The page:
The startup now has eight full-time employees, three chemists working in India, and an annual budget of about $5 million. It was founded with an initial $5 million investment from its owner Allied Minds of Boston, MA, an investment firm that forms startup subsidiaries based on university technology.
Hiller, a former executive at Merck, Millennium Pharmaceuticals, and the device maker Heartscape Technologies, has become an avid evangelist for follow-on drug development. He points to success rates detailed in a 2002 McKinsey paper by Bruce Booth, who is now a partner at Atlas Venture in Cambridge, MA. Booth and his McKinsey colleagues concluded that most of the drug industry’s profits in the 1990s came from modified versions of first-in-class drugs that delivered better efficacy or lower side effects than the original product.
What Booth called “precedented drugs” also delivered 35 percent more revenues than drugs based on new scientific approaches, according to his study. Among those high-earning follow-on drugs were the antihistamine Allegra, the antidepresant Paxil, and the blockbuster cholesterol drug Lipitor, Booth said.
Booth and his co-authors concluded that drug companies should continue to include follow-on drug candidates in their development pipelines, along with novel experimental therapies.
Lipitor, Prozac, and Cipro are among the successful drugs that contain fluorine atoms, according to SciFluor. The highly reactive element forms intensely strong bonds with the carbon atoms in proteins and other biological molecules. SciFluor chemists use this property of fluorine to slow the breakdown of their modified drugs by enzymes in the liver, Askew says. This increases the drug’s life span in the body, and may allow patients to take lower doses, he says.
Other startups are pursuing similar strategies. Auspex Pharmaceuticals in San Diego, CA, strengthens chemical bonds by replacing hydrogen atoms with deuterium, a heavier isotope of hydrogen. The stable, naturally occurring variant of hydrogen is embedded in Auspex’s lead drug candidate SD-809, which is similar to the approved drug tetrabenazine (Xenazine). Tetrabenazine is marketed by the Danish firm Lundbeck as a treatment for the involuntary movements associated with Huntington’s disease and other disorders.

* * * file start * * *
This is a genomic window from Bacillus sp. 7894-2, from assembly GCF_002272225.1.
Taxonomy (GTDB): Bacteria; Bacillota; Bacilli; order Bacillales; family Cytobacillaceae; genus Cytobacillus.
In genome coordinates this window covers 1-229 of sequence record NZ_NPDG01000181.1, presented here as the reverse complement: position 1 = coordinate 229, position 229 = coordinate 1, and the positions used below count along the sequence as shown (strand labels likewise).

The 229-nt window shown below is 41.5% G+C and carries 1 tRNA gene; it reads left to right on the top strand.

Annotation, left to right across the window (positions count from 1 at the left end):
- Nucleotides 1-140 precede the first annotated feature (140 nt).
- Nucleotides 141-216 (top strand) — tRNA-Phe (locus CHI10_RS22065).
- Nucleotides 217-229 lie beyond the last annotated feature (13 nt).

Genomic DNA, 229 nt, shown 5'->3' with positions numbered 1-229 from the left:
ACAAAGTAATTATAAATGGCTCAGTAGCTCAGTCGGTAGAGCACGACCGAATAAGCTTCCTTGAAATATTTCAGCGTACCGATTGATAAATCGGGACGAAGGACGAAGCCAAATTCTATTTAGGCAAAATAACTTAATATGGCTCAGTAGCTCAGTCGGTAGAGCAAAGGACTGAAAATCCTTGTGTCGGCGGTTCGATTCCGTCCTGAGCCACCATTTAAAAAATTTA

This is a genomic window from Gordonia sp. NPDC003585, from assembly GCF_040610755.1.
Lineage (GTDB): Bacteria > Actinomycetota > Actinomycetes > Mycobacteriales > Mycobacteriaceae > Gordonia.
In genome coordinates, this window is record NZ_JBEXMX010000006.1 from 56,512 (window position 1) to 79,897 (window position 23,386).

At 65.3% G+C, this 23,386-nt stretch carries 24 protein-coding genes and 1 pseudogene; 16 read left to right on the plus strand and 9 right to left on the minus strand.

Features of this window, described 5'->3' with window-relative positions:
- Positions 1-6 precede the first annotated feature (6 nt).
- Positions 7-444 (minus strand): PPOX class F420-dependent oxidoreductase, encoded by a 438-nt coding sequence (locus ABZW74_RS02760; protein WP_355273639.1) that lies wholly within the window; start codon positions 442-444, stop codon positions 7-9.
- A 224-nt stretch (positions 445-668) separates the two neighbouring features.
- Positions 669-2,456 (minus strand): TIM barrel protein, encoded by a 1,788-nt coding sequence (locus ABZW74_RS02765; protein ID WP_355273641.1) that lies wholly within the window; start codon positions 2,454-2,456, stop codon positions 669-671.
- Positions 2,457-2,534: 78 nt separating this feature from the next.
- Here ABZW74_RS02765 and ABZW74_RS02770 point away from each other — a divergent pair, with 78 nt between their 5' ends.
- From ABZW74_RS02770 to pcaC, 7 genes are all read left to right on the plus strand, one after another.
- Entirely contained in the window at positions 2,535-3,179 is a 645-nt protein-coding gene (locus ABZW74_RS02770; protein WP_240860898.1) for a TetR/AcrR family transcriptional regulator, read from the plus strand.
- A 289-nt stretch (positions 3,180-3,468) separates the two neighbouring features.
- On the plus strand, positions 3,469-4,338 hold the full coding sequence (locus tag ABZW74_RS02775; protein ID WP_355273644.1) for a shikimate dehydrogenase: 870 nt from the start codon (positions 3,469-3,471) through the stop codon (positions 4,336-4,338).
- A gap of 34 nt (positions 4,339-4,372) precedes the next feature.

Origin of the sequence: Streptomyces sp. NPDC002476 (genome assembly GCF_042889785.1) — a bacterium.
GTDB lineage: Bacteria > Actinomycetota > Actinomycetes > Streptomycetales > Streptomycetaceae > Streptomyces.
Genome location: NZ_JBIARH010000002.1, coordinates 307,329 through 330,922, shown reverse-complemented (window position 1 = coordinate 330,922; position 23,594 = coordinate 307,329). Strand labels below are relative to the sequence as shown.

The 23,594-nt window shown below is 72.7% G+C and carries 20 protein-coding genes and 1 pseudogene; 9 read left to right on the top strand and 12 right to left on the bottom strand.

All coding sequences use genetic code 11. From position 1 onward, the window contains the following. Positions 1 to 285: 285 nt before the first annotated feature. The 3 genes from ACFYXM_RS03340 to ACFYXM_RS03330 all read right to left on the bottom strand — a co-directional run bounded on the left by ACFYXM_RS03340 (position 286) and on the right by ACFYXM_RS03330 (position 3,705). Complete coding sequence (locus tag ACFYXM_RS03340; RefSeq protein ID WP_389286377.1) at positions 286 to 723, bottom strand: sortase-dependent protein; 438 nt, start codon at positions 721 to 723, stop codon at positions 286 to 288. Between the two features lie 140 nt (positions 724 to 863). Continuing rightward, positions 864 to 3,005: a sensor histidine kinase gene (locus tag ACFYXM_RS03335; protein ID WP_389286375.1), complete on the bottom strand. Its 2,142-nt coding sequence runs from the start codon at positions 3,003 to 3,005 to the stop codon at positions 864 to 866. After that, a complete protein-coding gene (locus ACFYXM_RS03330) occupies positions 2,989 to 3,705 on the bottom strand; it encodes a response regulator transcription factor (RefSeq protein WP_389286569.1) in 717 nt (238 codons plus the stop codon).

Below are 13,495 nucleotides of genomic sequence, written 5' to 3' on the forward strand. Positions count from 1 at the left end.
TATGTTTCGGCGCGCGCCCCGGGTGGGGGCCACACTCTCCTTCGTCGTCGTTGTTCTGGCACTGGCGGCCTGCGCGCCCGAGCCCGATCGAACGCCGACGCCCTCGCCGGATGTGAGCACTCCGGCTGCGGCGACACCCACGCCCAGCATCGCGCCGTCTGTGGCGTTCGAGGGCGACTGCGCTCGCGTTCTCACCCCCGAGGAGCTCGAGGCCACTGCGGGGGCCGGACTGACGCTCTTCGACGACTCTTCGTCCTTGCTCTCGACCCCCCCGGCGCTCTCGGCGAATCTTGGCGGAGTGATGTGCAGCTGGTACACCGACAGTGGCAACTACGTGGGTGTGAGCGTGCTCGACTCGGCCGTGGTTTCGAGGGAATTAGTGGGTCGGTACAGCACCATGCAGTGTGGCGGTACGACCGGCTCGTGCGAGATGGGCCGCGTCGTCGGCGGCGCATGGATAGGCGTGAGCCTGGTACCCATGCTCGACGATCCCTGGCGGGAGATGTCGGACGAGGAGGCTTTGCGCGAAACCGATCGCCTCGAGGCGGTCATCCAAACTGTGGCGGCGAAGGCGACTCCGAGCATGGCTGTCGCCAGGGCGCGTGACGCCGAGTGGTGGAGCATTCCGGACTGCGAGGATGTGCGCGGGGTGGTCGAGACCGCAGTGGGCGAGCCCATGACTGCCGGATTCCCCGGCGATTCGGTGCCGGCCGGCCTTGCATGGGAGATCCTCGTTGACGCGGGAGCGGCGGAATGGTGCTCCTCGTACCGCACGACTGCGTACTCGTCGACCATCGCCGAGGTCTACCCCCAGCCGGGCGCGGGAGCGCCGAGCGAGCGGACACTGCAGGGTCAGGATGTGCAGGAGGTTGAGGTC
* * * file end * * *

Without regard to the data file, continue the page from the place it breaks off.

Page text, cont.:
Auspex is hoping that SD-809 can be used at lower doses than tetrabenazine because its stronger bonds will protect it from breakdown in the body.
SciFluor uses fluorine rather than deuterium to modify drugs because the fluorine-carbon bond is much stronger than the deuterium-carbon bond, Askew says. Chemists have incorporated at most about seven fluorine atoms into their drugs, he says.
“We wouldn’t propose making a drug molecule with every hydrogen replaced by fluorine,” Askew says. “It would be Teflon.”
Fluorine has another useful characteristic: it eases a drug’s ability to mix in with fatty compounds called lipids, which are key ingredients in cell membranes. SciFluor is taking advantage of this property to make drugs that can penetrate into the brain by getting past the blood-brain barrier.
Hiller says his researchers have used fluorine modification to create eight new chemical entities based on drugs used against cardiovascular disorders, nervous system diseases, and cancer.
One of the new SciFluor compounds is an analog of ezogabine (Potiga), an epilepsy medication developed by Valeant Pharmaceuticals North America of Durham, NC, and distributed by GlaxoSmithKline of Research Triangle Park, NC.
Ezogabine was the first epilepsy drug designed to work by influencing cell structures called neuronal potassium channels, which are believed to regulate nerve signals. The drug’s side effects can include changes in heart rhythm and an inability to fully empty the bladder. Hiller says SciFluor’s redesigned version of the drug addresses both of those side effects, and two others.
The company is in discussions with a number of companies about potential partnerships, Hiller says. SciFluor’s scientists are using innovations in fluorine chemistry not only from Harvard, but also from the Scripps Research Institute in La Jolla, CA, the University of Michigan at Ann Arbor, and other research centers.
“Fluorine is becoming one of the most important ways of evolving molecules,” Hiller says.
By posting a comment, you agree to our terms and conditions.